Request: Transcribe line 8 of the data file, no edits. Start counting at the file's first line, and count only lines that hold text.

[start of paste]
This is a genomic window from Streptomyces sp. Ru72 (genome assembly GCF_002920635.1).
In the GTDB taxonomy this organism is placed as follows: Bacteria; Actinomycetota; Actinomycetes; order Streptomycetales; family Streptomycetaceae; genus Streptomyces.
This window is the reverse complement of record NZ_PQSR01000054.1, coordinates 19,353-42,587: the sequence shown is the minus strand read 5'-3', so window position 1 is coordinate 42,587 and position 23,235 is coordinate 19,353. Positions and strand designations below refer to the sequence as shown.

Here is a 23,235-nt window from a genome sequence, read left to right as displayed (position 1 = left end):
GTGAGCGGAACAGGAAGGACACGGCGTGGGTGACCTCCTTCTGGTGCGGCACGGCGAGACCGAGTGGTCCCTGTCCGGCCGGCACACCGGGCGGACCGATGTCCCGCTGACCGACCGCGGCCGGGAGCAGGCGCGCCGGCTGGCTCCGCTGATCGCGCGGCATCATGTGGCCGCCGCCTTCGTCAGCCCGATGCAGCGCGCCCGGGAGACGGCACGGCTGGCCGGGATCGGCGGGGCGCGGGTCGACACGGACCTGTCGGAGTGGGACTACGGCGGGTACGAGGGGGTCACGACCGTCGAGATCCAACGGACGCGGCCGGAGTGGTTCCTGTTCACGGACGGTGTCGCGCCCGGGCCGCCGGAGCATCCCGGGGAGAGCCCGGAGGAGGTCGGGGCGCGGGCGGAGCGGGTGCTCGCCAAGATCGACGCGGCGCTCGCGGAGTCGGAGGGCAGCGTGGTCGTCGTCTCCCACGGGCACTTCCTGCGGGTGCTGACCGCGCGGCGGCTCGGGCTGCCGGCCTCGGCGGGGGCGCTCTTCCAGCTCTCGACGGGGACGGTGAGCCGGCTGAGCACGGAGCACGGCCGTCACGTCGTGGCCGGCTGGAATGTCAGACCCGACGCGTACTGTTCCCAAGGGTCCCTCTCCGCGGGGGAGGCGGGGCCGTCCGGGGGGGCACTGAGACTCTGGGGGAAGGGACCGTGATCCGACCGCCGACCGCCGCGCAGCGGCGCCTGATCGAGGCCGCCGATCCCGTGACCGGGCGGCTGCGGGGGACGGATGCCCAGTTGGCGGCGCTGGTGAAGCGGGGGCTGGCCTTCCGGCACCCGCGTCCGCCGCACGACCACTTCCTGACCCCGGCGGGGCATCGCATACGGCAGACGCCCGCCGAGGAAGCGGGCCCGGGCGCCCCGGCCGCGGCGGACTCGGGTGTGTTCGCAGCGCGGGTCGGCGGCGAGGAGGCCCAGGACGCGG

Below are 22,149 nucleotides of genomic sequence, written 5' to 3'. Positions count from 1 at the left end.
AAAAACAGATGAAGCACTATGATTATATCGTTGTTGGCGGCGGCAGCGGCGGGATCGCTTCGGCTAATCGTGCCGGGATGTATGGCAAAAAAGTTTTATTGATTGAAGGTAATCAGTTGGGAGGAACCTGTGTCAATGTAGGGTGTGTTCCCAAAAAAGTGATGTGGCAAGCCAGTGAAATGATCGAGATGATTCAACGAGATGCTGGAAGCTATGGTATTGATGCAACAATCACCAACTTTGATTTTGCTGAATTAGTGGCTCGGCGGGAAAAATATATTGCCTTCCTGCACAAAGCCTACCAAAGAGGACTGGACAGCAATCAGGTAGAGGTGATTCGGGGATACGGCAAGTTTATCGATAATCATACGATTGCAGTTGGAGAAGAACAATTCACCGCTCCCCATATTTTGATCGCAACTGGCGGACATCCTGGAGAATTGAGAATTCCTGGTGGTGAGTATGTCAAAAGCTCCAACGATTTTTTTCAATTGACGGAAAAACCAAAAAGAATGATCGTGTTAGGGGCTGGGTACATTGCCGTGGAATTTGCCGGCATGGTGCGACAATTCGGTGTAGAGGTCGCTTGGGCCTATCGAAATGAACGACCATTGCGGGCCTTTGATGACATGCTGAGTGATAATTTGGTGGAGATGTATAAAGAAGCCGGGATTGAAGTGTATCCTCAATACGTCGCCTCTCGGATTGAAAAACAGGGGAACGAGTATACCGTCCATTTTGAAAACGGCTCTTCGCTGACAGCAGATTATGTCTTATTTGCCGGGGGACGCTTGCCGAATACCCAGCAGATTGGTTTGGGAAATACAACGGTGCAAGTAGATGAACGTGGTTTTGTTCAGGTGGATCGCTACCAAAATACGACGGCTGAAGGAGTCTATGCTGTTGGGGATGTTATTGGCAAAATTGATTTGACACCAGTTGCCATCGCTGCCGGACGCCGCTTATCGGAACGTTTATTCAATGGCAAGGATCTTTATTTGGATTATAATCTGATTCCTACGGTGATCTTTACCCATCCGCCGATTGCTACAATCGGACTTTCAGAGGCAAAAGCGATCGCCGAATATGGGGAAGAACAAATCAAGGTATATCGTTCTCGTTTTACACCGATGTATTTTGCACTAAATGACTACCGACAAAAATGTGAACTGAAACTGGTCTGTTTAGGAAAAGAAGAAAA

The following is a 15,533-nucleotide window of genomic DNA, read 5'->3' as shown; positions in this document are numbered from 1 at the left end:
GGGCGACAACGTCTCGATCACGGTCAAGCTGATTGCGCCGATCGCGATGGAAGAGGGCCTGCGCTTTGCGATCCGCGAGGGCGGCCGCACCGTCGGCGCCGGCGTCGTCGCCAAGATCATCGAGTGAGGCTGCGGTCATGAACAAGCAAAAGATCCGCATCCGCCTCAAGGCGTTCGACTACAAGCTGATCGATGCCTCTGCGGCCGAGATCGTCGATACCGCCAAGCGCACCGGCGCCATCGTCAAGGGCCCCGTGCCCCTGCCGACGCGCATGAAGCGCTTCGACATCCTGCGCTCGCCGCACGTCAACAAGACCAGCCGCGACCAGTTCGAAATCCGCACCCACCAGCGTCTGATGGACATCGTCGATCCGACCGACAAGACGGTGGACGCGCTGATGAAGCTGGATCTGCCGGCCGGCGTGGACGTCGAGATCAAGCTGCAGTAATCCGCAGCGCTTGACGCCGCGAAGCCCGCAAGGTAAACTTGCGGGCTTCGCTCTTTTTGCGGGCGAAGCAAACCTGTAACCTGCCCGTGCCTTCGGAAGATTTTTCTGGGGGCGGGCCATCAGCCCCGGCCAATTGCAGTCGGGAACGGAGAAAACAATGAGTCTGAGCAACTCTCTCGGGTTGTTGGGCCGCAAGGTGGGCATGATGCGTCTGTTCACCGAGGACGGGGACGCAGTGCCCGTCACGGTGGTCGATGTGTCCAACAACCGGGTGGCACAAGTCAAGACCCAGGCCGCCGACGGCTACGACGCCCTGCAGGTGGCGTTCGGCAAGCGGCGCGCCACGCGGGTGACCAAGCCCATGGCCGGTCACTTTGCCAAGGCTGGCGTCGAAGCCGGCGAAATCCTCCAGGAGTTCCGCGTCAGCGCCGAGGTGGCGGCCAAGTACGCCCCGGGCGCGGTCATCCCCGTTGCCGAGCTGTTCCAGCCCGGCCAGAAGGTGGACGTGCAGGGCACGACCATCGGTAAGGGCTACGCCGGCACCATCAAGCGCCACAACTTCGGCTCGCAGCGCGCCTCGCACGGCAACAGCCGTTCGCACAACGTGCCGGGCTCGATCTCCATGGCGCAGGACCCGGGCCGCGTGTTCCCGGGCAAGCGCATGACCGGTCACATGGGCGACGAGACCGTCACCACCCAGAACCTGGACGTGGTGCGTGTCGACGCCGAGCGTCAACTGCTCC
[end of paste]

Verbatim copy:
The following is a 15,533-nucleotide window of genomic DNA, read 5'->3' as shown; positions in this document are numbered from 1 at the left end: